The intrepid ensemble - Jeff and Hal Richards on reeds & flutes, Mark Rosengarden on drums, Zachariah Spellman on Tuba, Simon Planting on acoustic bass, Andy Ostwald on piano, Eric Wayne on trumpets, and Randy Johnson on guitar, banjo and vocals - will tackle the epic music of John Kirby & His Sextet, Raymond Scott, Jelly Roll Morton and more.
Today is the birthday of Cartoon Jazz Orchestra composer-in-residence Lenny Carlson, so tonight's repertoire shall include several new original tunes by Mr. Carlson, which sfall be included on the group's upcoming CD release "Nothing Wrong."
There will be eccentric, wonderful and very challenging-to-play songs by American composer Raymond Scott.
We shall also hear great tunes by Raymond Scott collaborator (and member of Jazz At The Philharmonic and the mighty Verve Records house band) Charlie Shavers, the brilliant trumpeter, composer and arranger who “jazzed the classics” for the John Kirby Sextet.
The Date: Thursday April 11, 2019
Showtime: 7:30 p.m.
The Place: Savanna Jazz Club
1189 Laurel Street
San Carlos, CA 94070
RESERVATIONS: (415) 624-4549
Club: (650) 453-3683
For more info and musical coolness, see the Cartoon Jazz Orchestra official website.
Saturday, April 06, 2019
Way Too Damn Lazy To Write A Blog, obsessed with vintage print and TV advertisements from the mid-20th century, did a post in August 2017 about celebrities plugging alcoholic beverages, featuring everyone from Lucille Ball to Orson Welles to Dan Duryea. Makes me think of this Red Skelton routine. . .
So, before Pinterest makes searching online for ads either obsolete or expensive, let's kick off this post about comics selling alcoholic beverages with Ernie Kovacs. It comes as no surprise that Ernie Kovacs appeared in this campaign for Hueblein ready-made martinis, although it does surprise me that I could not find even one ad featuring Ernie's martini-lovin' Percy Dovetonsils character.
Hard to think of a better spokesperson for "cocktails in a bottle."
Can one imagine Ernie and Edie Adams performing Spike Jones' Cocktails For Two? Yes!
Far and away, the king of print advertisements featuring comedians plugging BOOOOOOOOOZE would be Smirnoff Vodka, owned by. . . G.F. Heublein & Brothers. None less than the King of Late Night, Johnny Carson of The Tonight Show, appeared with a St. Bernard to promote a Smirnoff + Fresca cocktail. . . to which we say, don't knock it unless you've tried it - and, PLEASE, don't skimp on the vodka.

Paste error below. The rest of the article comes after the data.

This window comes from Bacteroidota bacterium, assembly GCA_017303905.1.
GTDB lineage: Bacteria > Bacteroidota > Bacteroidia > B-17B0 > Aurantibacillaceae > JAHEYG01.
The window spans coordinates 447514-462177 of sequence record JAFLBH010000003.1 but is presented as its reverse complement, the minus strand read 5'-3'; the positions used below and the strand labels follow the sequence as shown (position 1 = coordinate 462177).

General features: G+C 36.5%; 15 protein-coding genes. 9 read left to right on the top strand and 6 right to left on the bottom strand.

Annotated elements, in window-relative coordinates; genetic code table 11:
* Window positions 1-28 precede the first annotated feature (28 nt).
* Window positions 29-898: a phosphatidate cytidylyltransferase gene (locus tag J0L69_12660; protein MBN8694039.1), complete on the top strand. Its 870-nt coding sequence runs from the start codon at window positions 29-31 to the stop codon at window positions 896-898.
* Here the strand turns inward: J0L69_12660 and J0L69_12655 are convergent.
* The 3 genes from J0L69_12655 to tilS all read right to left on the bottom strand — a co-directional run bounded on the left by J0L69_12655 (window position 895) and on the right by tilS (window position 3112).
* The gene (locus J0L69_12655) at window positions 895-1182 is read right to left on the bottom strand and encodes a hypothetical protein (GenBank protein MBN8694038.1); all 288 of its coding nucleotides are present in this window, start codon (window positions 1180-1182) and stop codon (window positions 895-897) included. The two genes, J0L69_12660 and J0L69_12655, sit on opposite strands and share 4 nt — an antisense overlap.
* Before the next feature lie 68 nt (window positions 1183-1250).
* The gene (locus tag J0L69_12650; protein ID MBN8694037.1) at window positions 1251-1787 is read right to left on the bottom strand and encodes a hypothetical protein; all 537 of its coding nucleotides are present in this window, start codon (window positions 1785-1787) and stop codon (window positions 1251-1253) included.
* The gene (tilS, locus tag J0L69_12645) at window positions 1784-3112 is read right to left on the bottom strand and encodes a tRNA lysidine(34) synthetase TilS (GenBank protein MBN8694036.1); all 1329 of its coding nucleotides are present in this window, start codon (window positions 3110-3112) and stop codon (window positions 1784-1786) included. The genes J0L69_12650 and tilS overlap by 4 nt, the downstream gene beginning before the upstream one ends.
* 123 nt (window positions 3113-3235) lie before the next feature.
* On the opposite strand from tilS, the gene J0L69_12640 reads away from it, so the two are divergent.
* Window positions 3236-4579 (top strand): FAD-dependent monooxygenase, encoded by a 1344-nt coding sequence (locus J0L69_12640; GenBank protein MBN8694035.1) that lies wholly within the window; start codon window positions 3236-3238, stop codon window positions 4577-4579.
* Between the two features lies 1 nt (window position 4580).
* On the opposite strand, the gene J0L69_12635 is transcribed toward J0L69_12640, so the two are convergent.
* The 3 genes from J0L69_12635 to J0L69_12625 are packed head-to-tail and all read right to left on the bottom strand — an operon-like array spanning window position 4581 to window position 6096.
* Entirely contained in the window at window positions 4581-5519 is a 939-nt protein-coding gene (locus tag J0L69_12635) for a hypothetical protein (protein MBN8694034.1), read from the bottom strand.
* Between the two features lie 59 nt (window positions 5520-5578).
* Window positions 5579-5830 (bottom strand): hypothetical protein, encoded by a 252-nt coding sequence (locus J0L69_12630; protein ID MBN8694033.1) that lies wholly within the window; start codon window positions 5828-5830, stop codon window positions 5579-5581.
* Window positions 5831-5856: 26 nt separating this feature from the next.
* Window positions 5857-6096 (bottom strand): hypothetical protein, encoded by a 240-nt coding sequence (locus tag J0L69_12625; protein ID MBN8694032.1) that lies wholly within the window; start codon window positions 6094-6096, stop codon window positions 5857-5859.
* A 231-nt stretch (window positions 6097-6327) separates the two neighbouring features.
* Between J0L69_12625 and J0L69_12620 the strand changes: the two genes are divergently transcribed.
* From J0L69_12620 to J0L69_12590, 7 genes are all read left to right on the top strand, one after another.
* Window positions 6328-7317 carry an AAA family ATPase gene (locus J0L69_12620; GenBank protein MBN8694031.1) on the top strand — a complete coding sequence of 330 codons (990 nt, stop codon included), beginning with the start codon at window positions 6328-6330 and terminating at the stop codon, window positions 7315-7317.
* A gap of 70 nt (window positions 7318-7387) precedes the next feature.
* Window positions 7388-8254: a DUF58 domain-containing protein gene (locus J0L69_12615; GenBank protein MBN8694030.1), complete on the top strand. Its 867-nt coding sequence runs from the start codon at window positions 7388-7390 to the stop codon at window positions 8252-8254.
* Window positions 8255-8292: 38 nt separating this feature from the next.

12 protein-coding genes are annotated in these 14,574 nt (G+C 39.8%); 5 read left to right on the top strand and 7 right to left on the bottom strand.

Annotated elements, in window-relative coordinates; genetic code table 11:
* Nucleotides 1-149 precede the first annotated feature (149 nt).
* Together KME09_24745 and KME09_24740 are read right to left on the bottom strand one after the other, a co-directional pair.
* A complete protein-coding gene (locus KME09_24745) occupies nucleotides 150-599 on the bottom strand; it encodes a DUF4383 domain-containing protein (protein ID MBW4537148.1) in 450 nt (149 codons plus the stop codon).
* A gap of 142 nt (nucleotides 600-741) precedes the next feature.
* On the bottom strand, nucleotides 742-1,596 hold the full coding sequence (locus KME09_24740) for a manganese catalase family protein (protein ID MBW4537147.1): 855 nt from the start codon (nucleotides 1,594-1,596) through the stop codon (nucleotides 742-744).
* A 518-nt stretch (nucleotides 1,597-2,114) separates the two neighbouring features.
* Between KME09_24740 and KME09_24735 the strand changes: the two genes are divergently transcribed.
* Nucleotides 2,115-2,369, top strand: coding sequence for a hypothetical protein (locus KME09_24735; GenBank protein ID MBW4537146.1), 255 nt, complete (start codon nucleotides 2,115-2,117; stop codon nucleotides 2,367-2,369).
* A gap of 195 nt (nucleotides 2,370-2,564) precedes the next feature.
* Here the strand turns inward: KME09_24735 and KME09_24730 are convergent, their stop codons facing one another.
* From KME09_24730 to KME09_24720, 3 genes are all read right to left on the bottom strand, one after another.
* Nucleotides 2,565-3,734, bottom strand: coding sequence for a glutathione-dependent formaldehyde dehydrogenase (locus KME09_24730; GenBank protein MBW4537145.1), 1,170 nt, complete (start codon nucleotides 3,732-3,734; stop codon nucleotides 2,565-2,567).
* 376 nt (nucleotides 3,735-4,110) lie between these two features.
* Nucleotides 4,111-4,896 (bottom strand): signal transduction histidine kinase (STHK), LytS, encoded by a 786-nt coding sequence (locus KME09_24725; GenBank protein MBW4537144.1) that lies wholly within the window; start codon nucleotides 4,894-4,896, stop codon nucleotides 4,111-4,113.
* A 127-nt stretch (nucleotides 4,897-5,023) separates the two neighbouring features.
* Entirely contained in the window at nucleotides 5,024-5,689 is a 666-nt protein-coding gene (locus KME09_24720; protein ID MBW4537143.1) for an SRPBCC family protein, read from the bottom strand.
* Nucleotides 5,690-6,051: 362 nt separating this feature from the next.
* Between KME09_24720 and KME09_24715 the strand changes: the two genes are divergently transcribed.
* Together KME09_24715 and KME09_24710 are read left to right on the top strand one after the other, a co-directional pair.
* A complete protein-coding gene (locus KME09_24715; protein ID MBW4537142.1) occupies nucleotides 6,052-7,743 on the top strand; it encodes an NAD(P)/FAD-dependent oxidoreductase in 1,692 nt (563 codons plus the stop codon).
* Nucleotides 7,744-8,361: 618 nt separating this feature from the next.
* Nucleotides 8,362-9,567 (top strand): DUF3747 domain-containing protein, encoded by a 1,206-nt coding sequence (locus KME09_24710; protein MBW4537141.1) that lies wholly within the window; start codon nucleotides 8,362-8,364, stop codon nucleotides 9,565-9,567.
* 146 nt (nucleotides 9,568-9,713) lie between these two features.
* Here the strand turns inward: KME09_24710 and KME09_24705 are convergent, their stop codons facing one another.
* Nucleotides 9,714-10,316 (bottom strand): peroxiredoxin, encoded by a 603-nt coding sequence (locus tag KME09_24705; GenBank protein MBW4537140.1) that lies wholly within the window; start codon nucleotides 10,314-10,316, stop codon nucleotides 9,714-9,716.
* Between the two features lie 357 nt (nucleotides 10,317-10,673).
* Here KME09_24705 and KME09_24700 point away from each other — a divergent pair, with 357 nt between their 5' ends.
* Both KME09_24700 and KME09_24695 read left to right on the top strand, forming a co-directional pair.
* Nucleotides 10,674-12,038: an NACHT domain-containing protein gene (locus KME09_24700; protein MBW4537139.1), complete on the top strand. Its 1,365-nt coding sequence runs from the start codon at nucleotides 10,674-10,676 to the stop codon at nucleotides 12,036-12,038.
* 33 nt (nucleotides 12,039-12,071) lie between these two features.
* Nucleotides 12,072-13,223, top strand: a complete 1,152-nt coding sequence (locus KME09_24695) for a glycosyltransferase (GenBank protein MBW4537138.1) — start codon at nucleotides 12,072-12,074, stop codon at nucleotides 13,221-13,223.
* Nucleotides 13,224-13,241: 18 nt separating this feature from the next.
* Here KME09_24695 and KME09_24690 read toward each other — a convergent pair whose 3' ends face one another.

A frequent guest on The Tonight Show With Johnny Carson was comedian Buddy Hackett, who portrayed a fireman with a mission to save dull, boring, floundering parties with plenty of social lubricant Smirnoff vodka in this ad.
Wally Cox, star of Mr. Peepers and Underdog, as well as the comedian who waxed the novelty record There Is A Tavern In The Town, also liked his Smirnoff!
There was a successful campaign plugging the use of Smirnoff Vodka in a cocktail called The Moscow Mule. While the always glamorous Julie Newmar was in many of the ads for The Moscow Mule, quite a few of them featured comedy greats. None other than Woody Allen - see 10 Classic Celebrity Booze Endorsements for more - starred in several "get blasted as Sputnik at a Smirnoff Mule party" print advertisements.
We at Way Too Damn Lazy To Write A Blog mostly remember The Moscow Mule as a gag (at 2:49) in the classic Tex Avery MGM cartoon Symphony In Slang (1951).
Another celebrity generally not associated with heavy drinking who appeared in ads for alcoholic beverages was Groucho Marx - but, in demand for endorsements, did this one for Smirnoff.
Not to be outdone, Harpo also did Smirnoff ads.
Although Chico would definitely have needed the money and fit nicely in a Smirnoff print ad, he had passed away in 1961. Zeppo and Gummo of The Marx Brothers did not endorse Smirnoff, even if they drank the stuff.
It is rather difficult to believe that were not A LOT more print ads with movie stars and cinematic luminaries of the 1920's and 1930's plugging BOOOOOOOOOZE! W.C. Fields! John Barrymore! Errol Flynn! Joan Crawford! John Ford! Walt Disney and his crew of hard-partying animators at The Mouse Factory! Charley Chase!
Well, at least one ad featured silver screen icon Buster Keaton, who, by the time in his life that appeared in this ad was not guzzling fifths of Smirnoff Vodka daily. . . as he may well have been when he co-starred in What! No Beer? with the shy, retiring and low key Jimmy Durante.
George Burns, the great comedian (and All-Star straight man in Burns & Allen) was headlong into his successful second career as a solo act when he did this ad from Black Velvet Imported Canadian Whisky.
We close today's post with another guy who also headlined print ads for Canadian whiskey. While he's not somebody who would be regarded as a comedian per se, these ads, seen 40 years later, are definitely funny (as are his golden throats record albums). That would be the one, the only Telly Savalas, not only the star of Kojak and the macho action flick The Dirty Dozen, but the unfortunate victim of evil killer doll "Talky Tina" in a memorable, unsettling and creepy episode of The Twilight Zone. "Feel the Velvet, baby!"
For more, see Vintage Ad Browser and Retro Musings.